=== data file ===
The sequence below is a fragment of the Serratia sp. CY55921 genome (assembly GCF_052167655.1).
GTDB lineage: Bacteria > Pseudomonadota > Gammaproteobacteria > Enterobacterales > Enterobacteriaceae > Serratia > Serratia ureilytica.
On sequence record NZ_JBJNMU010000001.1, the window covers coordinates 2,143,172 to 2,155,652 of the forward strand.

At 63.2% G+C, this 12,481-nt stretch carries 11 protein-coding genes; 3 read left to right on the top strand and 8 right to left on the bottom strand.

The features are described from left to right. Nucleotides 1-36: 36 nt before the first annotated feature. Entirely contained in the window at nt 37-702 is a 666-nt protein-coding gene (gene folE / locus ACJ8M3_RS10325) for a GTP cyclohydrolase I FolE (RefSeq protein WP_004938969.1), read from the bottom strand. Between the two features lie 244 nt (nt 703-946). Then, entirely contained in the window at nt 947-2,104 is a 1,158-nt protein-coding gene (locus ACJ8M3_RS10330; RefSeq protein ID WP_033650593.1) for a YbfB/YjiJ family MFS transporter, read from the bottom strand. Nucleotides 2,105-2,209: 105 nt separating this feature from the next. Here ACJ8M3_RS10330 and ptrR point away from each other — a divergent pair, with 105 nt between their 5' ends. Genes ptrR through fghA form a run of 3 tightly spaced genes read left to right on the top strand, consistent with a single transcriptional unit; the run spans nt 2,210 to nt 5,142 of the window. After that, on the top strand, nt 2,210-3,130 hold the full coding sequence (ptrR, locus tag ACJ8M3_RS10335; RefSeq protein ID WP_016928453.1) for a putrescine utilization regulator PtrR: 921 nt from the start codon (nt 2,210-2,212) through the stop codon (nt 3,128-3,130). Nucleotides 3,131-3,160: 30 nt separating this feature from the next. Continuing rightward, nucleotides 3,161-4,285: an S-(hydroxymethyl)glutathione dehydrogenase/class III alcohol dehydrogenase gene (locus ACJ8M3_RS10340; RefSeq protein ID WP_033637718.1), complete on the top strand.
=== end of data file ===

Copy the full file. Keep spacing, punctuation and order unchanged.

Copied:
The sequence below is a fragment of the Serratia sp. CY55921 genome (assembly GCF_052167655.1).
GTDB lineage: Bacteria > Pseudomonadota > Gammaproteobacteria > Enterobacterales > Enterobacteriaceae > Serratia > Serratia ureilytica.
On sequence record NZ_JBJNMU010000001.1, the window covers coordinates 2,143,172 to 2,155,652 of the forward strand.

At 63.2% G+C, this 12,481-nt stretch carries 11 protein-coding genes; 3 read left to right on the top strand and 8 right to left on the bottom strand.

The features are described from left to right. Nucleotides 1-36: 36 nt before the first annotated feature. Entirely contained in the window at nt 37-702 is a 666-nt protein-coding gene (gene folE / locus ACJ8M3_RS10325) for a GTP cyclohydrolase I FolE (RefSeq protein WP_004938969.1), read from the bottom strand. Between the two features lie 244 nt (nt 703-946). Then, entirely contained in the window at nt 947-2,104 is a 1,158-nt protein-coding gene (locus ACJ8M3_RS10330; RefSeq protein ID WP_033650593.1) for a YbfB/YjiJ family MFS transporter, read from the bottom strand. Nucleotides 2,105-2,209: 105 nt separating this feature from the next. Here ACJ8M3_RS10330 and ptrR point away from each other — a divergent pair, with 105 nt between their 5' ends. Genes ptrR through fghA form a run of 3 tightly spaced genes read left to right on the top strand, consistent with a single transcriptional unit; the run spans nt 2,210 to nt 5,142 of the window. After that, on the top strand, nt 2,210-3,130 hold the full coding sequence (ptrR, locus tag ACJ8M3_RS10335; RefSeq protein ID WP_016928453.1) for a putrescine utilization regulator PtrR: 921 nt from the start codon (nt 2,210-2,212) through the stop codon (nt 3,128-3,130). Nucleotides 3,131-3,160: 30 nt separating this feature from the next. Continuing rightward, nucleotides 3,161-4,285: an S-(hydroxymethyl)glutathione dehydrogenase/class III alcohol dehydrogenase gene (locus ACJ8M3_RS10340; RefSeq protein ID WP_033637718.1), complete on the top strand.